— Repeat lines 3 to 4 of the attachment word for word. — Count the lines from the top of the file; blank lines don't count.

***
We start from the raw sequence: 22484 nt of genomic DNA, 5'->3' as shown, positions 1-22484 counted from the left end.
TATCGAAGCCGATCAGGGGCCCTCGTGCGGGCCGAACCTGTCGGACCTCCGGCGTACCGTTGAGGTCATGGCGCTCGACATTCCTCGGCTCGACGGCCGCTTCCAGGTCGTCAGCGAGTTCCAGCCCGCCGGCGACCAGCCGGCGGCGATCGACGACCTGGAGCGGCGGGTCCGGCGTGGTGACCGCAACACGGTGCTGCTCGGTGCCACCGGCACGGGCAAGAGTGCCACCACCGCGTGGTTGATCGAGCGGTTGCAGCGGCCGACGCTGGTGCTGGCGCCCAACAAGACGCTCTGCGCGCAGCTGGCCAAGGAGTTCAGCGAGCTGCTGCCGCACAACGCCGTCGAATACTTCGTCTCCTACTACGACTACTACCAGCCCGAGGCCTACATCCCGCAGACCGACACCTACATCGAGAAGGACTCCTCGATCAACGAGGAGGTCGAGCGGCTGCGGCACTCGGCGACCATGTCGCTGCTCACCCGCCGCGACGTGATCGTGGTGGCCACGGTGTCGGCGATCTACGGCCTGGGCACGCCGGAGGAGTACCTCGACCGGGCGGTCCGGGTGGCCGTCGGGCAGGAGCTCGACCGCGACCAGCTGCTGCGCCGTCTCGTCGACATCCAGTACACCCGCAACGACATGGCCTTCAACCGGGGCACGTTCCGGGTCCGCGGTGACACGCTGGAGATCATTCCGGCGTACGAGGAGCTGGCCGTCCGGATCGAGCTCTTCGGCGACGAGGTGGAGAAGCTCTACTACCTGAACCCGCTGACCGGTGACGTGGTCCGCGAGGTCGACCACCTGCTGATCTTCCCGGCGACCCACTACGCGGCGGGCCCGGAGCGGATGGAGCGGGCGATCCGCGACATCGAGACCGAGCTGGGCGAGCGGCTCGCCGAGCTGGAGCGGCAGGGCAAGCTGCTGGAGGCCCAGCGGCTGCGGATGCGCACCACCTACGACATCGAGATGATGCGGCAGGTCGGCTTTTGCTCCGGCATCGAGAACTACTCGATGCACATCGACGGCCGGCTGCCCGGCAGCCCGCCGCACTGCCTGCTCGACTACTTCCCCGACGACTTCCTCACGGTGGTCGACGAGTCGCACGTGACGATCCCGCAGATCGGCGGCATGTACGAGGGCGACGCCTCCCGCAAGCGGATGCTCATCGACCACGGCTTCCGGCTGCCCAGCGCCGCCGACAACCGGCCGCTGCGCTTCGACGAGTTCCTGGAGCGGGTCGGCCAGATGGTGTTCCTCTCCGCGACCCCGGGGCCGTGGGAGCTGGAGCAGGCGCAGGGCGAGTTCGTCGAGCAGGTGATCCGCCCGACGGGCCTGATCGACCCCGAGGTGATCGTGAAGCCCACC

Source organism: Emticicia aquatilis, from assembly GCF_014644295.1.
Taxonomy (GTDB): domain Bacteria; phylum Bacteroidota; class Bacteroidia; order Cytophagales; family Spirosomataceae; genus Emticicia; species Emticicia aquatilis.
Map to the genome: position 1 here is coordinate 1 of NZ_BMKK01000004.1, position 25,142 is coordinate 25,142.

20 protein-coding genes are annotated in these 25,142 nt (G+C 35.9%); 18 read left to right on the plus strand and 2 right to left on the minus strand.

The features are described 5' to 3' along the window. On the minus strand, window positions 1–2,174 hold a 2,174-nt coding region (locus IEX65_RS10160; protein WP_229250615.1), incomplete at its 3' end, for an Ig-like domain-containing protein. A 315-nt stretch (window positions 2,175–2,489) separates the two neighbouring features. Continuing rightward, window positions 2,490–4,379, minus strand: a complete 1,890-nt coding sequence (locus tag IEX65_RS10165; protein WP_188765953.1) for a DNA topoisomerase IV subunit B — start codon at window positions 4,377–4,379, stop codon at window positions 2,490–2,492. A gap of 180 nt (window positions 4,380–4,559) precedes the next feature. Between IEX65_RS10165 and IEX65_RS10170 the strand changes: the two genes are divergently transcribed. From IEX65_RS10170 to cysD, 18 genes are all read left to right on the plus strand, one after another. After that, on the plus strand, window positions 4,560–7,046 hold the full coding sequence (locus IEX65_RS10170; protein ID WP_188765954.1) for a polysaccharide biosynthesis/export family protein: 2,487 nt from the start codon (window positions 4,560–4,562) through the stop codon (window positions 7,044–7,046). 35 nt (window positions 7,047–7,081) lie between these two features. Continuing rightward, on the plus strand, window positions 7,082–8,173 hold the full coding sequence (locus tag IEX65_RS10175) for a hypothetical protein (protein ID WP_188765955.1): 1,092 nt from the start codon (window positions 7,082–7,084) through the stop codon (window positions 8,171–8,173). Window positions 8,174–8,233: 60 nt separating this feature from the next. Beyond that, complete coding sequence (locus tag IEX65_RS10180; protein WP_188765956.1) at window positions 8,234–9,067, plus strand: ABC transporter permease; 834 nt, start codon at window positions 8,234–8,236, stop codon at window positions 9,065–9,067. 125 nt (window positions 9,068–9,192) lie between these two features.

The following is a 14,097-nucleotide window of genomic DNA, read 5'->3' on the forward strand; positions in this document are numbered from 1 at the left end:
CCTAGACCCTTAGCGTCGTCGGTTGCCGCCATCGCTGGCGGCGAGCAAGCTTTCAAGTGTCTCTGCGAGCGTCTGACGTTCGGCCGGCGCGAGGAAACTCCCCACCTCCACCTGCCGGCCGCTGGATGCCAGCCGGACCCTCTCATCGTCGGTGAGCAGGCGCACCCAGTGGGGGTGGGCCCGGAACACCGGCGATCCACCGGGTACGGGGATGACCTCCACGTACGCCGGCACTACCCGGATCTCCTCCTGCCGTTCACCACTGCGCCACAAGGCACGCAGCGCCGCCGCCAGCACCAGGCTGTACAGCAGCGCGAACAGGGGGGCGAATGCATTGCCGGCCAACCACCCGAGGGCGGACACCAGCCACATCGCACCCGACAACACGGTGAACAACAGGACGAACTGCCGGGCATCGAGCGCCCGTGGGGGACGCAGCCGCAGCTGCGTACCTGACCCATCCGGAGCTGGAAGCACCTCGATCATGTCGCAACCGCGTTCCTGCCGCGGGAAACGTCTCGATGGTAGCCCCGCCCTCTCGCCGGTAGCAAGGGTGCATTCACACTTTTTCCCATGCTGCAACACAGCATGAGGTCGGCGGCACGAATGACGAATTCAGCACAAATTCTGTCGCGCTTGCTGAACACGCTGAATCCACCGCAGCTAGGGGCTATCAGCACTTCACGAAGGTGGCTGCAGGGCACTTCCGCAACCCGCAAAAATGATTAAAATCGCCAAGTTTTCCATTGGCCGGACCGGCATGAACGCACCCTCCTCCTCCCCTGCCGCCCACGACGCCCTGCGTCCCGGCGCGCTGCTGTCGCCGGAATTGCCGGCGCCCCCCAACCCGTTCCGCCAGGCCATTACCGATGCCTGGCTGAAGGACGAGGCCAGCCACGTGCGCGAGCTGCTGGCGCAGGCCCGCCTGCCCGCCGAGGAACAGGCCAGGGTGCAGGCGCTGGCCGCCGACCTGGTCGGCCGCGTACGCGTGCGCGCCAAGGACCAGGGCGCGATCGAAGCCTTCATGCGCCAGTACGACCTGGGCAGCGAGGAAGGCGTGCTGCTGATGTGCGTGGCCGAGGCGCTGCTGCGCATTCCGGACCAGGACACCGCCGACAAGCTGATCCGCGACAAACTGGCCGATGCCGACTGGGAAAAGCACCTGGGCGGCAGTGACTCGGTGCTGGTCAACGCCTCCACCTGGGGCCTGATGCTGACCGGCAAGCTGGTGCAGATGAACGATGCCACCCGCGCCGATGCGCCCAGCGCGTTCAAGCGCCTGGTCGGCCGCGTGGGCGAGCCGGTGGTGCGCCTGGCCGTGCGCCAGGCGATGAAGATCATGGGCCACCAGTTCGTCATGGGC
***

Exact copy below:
Source organism: Emticicia aquatilis, from assembly GCF_014644295.1.
Taxonomy (GTDB): domain Bacteria; phylum Bacteroidota; class Bacteroidia; order Cytophagales; family Spirosomataceae; genus Emticicia; species Emticicia aquatilis.